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|Page: Sustained Economic Recovery|
The U.S. housing market is showing signs of stabilizing just as the American consumer is demonstrating a renewed willingness to start saving less and spending more, according to reports yesterday (Tuesday) from two closely watched economic surveys. The reports buoyed investor hopes that a blossoming economic recovery may well be sustainable.
The Conference Board's Consumer Confidence Index, an important measure of American consumer sentiment, soared in April to its biggest increase since 2005, while the Standard & Poor's/Case-Shiller Home Price Indices showed a slowing in the decline of home prices in 20 major U.S. cities in February for the first time since 2007.
Consumer confidence has direct consequences for the battered U.S. housing market, which is critical to the U.S. economy because of its impact on a wide-range of industries, including construction materials and the sale of appliances and furniture. Consumer spending accounts for 70% of U.S. gross domestic product (GDP).
The Conference Board's sentiment index jumped to 39.2, the highest level since November, from 26.9 in March, the New York- based research group said today. The 12-point jump easily surpassed the 29.7 median estimate of 62 economists in a Bloomberg News survey.
Consumers pulled back spending and increased their savings rate as the recession pushed unemployment rates to 8.5% in recent months. The report indicates that efforts by U.S. Federal Reserve to lower borrowing costs and push banks to resume lending may be paying off.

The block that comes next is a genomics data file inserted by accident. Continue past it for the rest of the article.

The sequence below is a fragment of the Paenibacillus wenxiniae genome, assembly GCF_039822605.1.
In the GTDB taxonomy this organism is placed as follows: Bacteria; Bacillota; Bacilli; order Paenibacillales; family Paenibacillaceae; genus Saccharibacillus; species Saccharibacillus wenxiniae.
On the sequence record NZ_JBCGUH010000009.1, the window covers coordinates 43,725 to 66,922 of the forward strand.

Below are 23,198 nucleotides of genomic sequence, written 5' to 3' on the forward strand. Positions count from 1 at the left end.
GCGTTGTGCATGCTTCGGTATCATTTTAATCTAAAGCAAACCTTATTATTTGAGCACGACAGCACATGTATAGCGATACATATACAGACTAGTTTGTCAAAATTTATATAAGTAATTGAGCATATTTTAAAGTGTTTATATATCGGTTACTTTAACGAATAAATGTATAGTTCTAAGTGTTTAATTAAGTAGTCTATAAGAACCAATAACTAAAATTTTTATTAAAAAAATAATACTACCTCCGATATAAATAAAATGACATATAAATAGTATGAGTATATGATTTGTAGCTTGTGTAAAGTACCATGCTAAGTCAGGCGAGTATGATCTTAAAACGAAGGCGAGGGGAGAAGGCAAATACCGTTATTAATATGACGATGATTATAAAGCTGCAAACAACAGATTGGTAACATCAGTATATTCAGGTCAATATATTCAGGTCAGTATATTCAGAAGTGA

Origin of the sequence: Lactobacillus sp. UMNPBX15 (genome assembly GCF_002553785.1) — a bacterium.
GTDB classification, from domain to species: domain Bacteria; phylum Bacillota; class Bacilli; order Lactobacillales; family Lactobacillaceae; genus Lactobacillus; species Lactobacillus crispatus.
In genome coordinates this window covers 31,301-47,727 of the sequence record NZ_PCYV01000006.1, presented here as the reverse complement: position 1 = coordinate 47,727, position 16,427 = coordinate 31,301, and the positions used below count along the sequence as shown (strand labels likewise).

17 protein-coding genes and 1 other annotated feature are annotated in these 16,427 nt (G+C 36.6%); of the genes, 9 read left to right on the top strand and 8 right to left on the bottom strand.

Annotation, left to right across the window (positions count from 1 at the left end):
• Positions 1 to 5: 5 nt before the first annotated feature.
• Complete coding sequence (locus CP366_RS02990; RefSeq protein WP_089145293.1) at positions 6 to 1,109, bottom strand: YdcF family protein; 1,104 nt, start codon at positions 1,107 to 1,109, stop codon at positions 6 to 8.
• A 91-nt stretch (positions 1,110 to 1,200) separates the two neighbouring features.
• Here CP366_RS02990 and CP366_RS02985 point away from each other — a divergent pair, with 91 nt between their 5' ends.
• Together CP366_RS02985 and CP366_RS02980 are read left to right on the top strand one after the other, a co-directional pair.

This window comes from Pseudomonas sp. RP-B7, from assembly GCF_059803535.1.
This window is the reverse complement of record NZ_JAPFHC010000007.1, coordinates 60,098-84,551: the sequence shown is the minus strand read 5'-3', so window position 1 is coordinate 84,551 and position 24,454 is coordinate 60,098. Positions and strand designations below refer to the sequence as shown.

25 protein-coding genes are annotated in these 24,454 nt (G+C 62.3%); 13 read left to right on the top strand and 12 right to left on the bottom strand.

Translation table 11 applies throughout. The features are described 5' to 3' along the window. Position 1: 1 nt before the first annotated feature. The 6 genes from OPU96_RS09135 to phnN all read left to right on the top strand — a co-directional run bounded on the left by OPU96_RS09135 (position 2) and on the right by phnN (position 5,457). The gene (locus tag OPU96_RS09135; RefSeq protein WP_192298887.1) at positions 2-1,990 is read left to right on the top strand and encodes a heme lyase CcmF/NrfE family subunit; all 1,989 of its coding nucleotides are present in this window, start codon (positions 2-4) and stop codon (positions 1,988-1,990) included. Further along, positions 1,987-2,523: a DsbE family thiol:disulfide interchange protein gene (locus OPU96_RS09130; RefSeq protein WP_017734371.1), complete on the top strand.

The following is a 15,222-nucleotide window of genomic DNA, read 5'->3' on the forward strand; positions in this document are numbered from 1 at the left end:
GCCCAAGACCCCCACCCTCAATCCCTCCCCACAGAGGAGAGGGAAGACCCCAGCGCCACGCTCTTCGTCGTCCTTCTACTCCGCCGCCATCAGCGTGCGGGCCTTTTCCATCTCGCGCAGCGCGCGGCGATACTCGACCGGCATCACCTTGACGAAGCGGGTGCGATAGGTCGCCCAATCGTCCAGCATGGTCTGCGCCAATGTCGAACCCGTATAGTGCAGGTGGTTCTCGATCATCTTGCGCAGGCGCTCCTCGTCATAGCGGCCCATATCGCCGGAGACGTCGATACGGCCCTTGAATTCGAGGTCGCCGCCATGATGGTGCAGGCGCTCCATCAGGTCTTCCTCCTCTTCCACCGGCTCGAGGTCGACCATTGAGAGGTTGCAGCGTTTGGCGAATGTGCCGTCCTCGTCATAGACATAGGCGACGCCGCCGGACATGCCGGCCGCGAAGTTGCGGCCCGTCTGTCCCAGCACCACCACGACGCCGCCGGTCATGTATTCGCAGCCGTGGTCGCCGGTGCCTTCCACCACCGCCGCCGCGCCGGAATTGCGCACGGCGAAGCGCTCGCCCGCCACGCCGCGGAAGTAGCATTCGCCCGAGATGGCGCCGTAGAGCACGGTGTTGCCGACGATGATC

"Consumers believe the economy is nearing a bottom," Lynn Franco, director of the Conference Board's consumer research center, said in a statement, according to Bloomberg. Still, the index "remains well below levels associated with strong economic growth."
Meanwhile, the S&P/Case-Shiller index showed that the slide in home prices in 20 U.S. markets slowed in February for the first time since January 2007. Prices fell 18.6% in February year-over-year after dropping 19% the previous month. But for the first time in 16 months the fall did not set a new record, suggesting the housing market might be closer to a bottom.
The composite index of 20 metropolitan areas fell 2.2% in February from January.
"While the declines in residential real estate continued into February, we witnessed some deceleration in the rate of decline in some of the markets," David M. Blitzer, Chairman of the Index Committee at Standard & Poor's, said in a statement.
The figures suggest steps to lower borrowing costs and unclog lending are finally moving buyers off the sidelines. The average rate on a 30-year fixed mortgage reached a record low of 4.78% in the week ended April 2, according to Freddie Mac (FRE).
About half of March existing-home sales were of distressed properties, 51% of sales were by first time buyers and prices rose from February, according to data from the National Association of Realtors. While foreclosures have driven prices down and spurred home re-sales, many potential homebuyers may have been waiting for a halt to the precipitous drop in prices before making a purchase.
"We're probably getting close to an inflection point," Michael Feroli, an economist at JPMorgan Chase & Co. (JPM) in New York, who correctly forecast the drop in the index, told Bloomberg. Still, he said, "if we are indeed going to see a recovery in the second half" the double-digit price drops will need to abate in the next few months.
But at least one analyst feels the data simply confirm a bottom has already been reached and sales and prices have nowhere to go but up from here.
"None of this really comes as a surprise," Andrew Waite, publisher of the Personal Real Estate Investor told Money Morning in an interview. "At this point the housing numbers no longer reflect as leading indicators, but rather represent a long-term trend."
According to Waite, the housing market bottomed last year. But that bottoming takes place in stages. Housing values continue to decline, but values can't bottom, solidify, and then head north until sales volumes increase, Waite said.